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Caroline Chung, Dheerendra Prasad, Michael Torrens, Ian Paddick, Patrick Hanssens, Douglas Kondziolka and David A. Jaffray

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Jonathan A. Forbes

OBJECTIVE

Active-duty neurosurgical coverage has been provided at Bagram Air Force Base in Afghanistan since 2007. Early operative logs were reflective of a large number of surgical procedures performed to treat battlefield injuries. However, with maturation of the war effort, the number of operations for battlefield injuries has decreased with time. Consequently, procedures performed for elective neurosurgical humanitarian care (NHC) increased in number and complexity prior to closure of the Korean Hospital in 2015, which resulted in effective termination of NHC at Bagram. Monthly neurosurgical caseloads for deployed personnel have dropped precipitously since this time, renewing a debate as to whether the benefits of providing elective NHC in Afghanistan outweigh the costs of such a strategy. To date, there is a paucity of information in the literature discussing the overall context of such a determination.

METHODS

The author retrospectively reviewed his personal database of all patients who underwent neurosurgical procedures at Bagram during his deployment there from April 17 to October 29, 2014. Standardized clinical parameters had been recorded in the ABNS NeuroLog system. All cases of nonelective surgical care for battlefield injuries were identified and excluded. Records of all other procedures, which represented elective NHC delivered during this period, were accessed to extract salient clinical and radiological data.

RESULTS

During the 6-month deployment, 49 patients (29 male and 20 female, age range 18 months to 63 years) were treated by the author in elective NHC. Procedures were performed for spinal degenerative disease (n = 28), cranial tumors (n = 11), pediatric conditions (n = 6), Pott’s disease (n = 2), peripheral nerve impingement (n = 1), and adult hydrocephalus (n = 1). The duration of follow-up ranged from 3 to 23 weeks. Complications referable to surgery included asymptomatic, unilateral lumbar screw fracture detected 3 months postoperatively and treated with revision of hardware (n = 1); wound infection requiring cranial flap explantation and staged cranioplasty (n = 1); and unanticipated return to the operating room for resection of residual tumor in a patient with a solitary metastatic lesion involving the mesial temporal lobe/ambient cistern (n = 1). There were no instances of postoperative neurological decline.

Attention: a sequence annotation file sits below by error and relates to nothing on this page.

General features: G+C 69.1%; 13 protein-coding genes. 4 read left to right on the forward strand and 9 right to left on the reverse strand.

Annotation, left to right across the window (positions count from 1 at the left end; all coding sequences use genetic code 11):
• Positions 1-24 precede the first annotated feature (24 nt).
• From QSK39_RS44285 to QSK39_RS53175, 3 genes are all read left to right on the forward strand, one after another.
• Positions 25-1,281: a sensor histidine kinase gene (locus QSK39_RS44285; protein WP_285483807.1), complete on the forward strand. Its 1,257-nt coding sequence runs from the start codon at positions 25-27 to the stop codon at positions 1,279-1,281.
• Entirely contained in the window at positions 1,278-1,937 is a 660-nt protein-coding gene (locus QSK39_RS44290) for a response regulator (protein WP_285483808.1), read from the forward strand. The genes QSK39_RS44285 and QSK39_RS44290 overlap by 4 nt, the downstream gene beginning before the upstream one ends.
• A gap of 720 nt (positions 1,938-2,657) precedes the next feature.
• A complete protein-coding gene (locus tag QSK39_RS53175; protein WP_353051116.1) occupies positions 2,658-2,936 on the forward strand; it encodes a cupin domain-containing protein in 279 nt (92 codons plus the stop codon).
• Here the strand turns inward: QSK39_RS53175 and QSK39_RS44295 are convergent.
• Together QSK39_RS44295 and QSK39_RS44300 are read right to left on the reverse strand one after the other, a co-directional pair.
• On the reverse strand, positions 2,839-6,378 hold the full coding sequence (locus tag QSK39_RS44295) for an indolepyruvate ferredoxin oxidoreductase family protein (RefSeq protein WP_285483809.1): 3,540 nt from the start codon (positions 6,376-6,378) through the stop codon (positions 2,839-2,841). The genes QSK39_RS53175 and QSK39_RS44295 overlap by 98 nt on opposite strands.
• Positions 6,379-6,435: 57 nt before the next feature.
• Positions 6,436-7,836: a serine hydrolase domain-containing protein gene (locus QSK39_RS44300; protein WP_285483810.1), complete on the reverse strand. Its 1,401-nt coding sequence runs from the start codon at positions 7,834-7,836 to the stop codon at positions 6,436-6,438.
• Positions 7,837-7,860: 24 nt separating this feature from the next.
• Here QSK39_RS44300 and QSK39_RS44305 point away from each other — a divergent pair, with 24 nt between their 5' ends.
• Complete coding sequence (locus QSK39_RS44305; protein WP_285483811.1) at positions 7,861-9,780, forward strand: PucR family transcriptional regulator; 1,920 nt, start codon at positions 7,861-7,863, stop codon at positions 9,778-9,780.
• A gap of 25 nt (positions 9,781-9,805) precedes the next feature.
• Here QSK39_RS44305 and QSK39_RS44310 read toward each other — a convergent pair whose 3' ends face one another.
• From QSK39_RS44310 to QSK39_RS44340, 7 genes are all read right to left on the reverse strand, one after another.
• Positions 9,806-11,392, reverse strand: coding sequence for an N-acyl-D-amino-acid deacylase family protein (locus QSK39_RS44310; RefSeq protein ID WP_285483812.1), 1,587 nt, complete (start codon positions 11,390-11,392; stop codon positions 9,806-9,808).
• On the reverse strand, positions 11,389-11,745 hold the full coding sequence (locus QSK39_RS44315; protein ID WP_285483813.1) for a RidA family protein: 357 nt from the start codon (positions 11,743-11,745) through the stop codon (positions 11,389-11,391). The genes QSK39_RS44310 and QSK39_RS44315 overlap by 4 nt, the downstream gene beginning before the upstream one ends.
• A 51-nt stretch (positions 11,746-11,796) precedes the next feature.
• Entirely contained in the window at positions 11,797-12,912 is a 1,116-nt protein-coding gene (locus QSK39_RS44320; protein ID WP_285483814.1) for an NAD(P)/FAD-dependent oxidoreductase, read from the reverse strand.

CONCLUSIONS

Elective NHC can be safely and effectively implemented in the deployed setting. Benefits of a military strategy that supports humanitarian care include strengthening of the bond between the US/Afghan military communities and the local civilian population as well as maintenance of skills of the neurosurgical team during the sometimes-lengthy intervals between cases in which emergent neurosurgical care is provided for treatment of battlefield injuries.

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Myung Soo Youn, Jong Ki Shin, Tae Sik Goh, Seung Min Son and Jung Sub Lee

OBJECTIVE

Various minimally invasive techniques have been described for the decompression of lumbar spinal stenosis (LSS). However, few reports have described the results of endoscopic posterior decompression (EPD) with laminectomy performed under local anesthesia. This study aimed to evaluate the clinical and radiological outcomes of EPD performed under local anesthesia in patients with LSS and to compare the procedural outcomes in patients with and without preoperative spondylolisthesis.

METHODS

Fifty patients (28 female and 22 male) who underwent EPD under local anesthesia were included in this study. Patients were assessed before surgery and were followed up with regular outpatient visits (at 1, 3, 6, 12, and 24 months postoperatively). Clinical outcomes were evaluated using the visual analog scale (VAS), Oswestry Disability Index (ODI), and the 36-Item Short Form Survey (SF-36) outcome questionnaire. Radiological outcomes were assessed by measuring lumbar lordosis, disc-wedging angle, percentage of vertebral slippage, and disc height index on plain standing radiographs.

RESULTS

The VAS, ODI, and SF-36 scores were significantly improved at 1 month after surgery compared to the baseline mean values, and the improved scores were maintained over the 2-year follow-up period. Radiological progression was found in 2 patients during the follow-up period. Patients with and without preoperative spondylolisthesis had no significant differences in their clinical and radiological outcomes.

CONCLUSIONS

EPD performed under local anesthesia is effective for LSS treatment. Similar favorable outcomes can be obtained in patients with and without preoperative spondylolisthesis using this approach.